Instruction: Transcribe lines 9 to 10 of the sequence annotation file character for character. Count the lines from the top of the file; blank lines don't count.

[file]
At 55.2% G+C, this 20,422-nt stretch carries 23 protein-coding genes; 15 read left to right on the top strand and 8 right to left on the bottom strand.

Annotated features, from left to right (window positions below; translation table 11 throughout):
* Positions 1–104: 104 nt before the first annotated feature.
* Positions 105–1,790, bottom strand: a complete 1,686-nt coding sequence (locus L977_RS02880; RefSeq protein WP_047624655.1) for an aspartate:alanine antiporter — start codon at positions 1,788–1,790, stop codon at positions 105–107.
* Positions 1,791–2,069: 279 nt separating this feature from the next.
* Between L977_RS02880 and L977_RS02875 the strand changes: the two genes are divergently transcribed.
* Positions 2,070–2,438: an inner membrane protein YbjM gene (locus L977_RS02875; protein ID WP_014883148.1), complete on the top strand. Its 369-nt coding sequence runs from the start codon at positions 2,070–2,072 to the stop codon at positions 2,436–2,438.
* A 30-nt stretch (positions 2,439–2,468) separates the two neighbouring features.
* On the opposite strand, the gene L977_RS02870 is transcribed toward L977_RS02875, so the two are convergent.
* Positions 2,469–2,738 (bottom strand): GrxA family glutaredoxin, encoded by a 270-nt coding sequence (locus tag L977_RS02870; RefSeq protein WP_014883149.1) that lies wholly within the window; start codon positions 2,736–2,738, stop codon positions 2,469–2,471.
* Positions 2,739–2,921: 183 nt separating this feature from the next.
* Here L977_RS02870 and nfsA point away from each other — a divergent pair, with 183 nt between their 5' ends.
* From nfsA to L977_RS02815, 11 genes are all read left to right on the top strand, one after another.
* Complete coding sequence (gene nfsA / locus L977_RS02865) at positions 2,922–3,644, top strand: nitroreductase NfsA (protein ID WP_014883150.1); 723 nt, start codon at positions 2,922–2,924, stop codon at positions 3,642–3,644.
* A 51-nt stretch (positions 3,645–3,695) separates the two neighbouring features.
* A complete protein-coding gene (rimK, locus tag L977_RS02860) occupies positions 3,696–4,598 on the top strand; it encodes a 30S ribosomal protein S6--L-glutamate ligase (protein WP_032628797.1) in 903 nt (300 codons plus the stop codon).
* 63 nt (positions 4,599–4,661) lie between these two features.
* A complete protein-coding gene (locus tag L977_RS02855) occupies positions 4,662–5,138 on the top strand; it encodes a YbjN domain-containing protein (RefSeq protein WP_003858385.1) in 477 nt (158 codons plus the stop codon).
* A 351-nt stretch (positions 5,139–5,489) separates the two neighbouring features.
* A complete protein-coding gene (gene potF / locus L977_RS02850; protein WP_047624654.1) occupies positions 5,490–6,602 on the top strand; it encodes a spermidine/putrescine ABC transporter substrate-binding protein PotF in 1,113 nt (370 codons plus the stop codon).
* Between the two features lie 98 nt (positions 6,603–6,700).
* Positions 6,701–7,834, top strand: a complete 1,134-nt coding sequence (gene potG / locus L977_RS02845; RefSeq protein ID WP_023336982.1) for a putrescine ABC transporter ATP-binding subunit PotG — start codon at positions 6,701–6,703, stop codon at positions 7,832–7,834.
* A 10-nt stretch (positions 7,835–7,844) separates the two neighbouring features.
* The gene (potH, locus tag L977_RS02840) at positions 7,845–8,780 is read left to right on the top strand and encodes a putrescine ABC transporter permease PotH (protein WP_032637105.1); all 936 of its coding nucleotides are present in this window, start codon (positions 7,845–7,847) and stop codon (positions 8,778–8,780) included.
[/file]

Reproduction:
* On the opposite strand, the gene L977_RS02870 is transcribed toward L977_RS02875, so the two are convergent.
* Positions 2,469–2,738 (bottom strand): GrxA family glutaredoxin, encoded by a 270-nt coding sequence (locus tag L977_RS02870; RefSeq protein WP_014883149.1) that lies wholly within the window; start codon positions 2,736–2,738, stop codon positions 2,469–2,471.